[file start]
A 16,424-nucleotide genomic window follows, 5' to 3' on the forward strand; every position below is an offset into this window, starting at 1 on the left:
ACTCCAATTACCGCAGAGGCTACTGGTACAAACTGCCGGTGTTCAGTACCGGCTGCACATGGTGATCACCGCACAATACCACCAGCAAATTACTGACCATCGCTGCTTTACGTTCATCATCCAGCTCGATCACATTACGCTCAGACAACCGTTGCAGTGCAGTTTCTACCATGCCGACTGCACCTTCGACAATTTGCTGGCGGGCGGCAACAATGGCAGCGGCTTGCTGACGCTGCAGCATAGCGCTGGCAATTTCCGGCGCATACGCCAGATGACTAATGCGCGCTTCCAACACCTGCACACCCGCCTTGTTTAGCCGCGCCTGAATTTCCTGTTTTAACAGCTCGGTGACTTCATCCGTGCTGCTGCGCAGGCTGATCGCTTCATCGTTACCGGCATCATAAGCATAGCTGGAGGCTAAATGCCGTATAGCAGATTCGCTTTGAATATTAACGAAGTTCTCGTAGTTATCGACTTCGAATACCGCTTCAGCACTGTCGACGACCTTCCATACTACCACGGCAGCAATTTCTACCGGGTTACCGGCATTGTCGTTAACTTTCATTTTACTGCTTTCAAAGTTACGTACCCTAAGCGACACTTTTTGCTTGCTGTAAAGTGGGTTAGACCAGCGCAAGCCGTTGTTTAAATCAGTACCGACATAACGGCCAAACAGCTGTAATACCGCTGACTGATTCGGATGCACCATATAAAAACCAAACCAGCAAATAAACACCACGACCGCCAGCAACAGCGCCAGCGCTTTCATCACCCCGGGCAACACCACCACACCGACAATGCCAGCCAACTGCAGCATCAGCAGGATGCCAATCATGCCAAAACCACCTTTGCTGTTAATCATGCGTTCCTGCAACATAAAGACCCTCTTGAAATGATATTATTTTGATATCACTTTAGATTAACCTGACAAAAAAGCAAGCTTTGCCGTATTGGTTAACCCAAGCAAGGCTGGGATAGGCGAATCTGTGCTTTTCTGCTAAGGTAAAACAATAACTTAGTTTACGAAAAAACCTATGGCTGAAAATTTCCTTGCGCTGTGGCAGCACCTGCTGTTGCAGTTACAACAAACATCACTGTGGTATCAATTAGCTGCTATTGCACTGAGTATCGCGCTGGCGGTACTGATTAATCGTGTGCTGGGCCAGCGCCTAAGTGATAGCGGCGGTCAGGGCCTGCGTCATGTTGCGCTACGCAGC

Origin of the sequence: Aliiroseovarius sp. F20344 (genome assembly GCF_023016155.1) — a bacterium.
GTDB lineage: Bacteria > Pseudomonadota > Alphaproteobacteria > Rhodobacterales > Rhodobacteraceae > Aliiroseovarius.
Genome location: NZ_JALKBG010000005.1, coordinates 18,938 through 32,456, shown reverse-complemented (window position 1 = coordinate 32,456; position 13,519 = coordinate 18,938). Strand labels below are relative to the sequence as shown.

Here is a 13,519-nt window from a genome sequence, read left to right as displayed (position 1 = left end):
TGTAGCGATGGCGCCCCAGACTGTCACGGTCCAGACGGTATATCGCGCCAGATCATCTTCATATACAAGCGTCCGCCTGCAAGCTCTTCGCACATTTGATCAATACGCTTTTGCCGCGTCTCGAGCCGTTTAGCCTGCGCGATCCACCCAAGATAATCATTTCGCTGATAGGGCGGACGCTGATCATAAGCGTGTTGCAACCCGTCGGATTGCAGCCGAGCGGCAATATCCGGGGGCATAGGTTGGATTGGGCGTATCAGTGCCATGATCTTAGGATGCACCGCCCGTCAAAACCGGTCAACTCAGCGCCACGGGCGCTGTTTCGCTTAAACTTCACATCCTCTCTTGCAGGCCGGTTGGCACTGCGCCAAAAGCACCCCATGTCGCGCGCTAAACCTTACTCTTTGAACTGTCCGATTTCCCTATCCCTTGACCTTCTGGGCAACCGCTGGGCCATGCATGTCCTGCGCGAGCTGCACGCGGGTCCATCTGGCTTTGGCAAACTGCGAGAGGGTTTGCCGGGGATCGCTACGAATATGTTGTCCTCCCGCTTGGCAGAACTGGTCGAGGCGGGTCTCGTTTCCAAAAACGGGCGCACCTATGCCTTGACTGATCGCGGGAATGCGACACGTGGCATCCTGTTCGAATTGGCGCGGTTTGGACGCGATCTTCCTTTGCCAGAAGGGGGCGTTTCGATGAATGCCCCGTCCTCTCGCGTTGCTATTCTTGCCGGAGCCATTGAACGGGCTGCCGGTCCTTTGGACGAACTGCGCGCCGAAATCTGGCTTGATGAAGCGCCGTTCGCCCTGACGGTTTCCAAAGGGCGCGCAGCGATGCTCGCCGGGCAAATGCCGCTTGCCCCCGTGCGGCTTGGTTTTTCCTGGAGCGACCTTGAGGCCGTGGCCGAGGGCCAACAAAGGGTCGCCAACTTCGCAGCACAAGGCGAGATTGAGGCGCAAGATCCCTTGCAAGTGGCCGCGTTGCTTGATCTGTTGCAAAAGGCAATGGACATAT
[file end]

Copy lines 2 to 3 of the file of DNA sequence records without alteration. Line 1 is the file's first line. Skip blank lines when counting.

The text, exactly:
ACTCCAATTACCGCAGAGGCTACTGGTACAAACTGCCGGTGTTCAGTACCGGCTGCACATGGTGATCACCGCACAATACCACCAGCAAATTACTGACCATCGCTGCTTTACGTTCATCATCCAGCTCGATCACATTACGCTCAGACAACCGTTGCAGTGCAGTTTCTACCATGCCGACTGCACCTTCGACAATTTGCTGGCGGGCGGCAACAATGGCAGCGGCTTGCTGACGCTGCAGCATAGCGCTGGCAATTTCCGGCGCATACGCCAGATGACTAATGCGCGCTTCCAACACCTGCACACCCGCCTTGTTTAGCCGCGCCTGAATTTCCTGTTTTAACAGCTCGGTGACTTCATCCGTGCTGCTGCGCAGGCTGATCGCTTCATCGTTACCGGCATCATAAGCATAGCTGGAGGCTAAATGCCGTATAGCAGATTCGCTTTGAATATTAACGAAGTTCTCGTAGTTATCGACTTCGAATACCGCTTCAGCACTGTCGACGACCTTCCATACTACCACGGCAGCAATTTCTACCGGGTTACCGGCATTGTCGTTAACTTTCATTTTACTGCTTTCAAAGTTACGTACCCTAAGCGACACTTTTTGCTTGCTGTAAAGTGGGTTAGACCAGCGCAAGCCGTTGTTTAAATCAGTACCGACATAACGGCCAAACAGCTGTAATACCGCTGACTGATTCGGATGCACCATATAAAAACCAAACCAGCAAATAAACACCACGACCGCCAGCAACAGCGCCAGCGCTTTCATCACCCCGGGCAACACCACCACACCGACAATGCCAGCCAACTGCAGCATCAGCAGGATGCCAATCATGCCAAAACCACCTTTGCTGTTAATCATGCGTTCCTGCAACATAAAGACCCTCTTGAAATGATATTATTTTGATATCACTTTAGATTAACCTGACAAAAAAGCAAGCTTTGCCGTATTGGTTAACCCAAGCAAGGCTGGGATAGGCGAATCTGTGCTTTTCTGCTAAGGTAAAACAATAACTTAGTTTACGAAAAAACCTATGGCTGAAAATTTCCTTGCGCTGTGGCAGCACCTGCTGTTGCAGTTACAACAAACATCACTGTGGTATCAATTAGCTGCTATTGCACTGAGTATCGCGCTGGCGGTACTGATTAATCGTGTGCTGGGCCAGCGCCTAAGTGATAGCGGCGGTCAGGGCCTGCGTCATGTTGCGCTACGCAGC

Origin of the sequence: Aliiroseovarius sp. F20344 (genome assembly GCF_023016155.1) — a bacterium.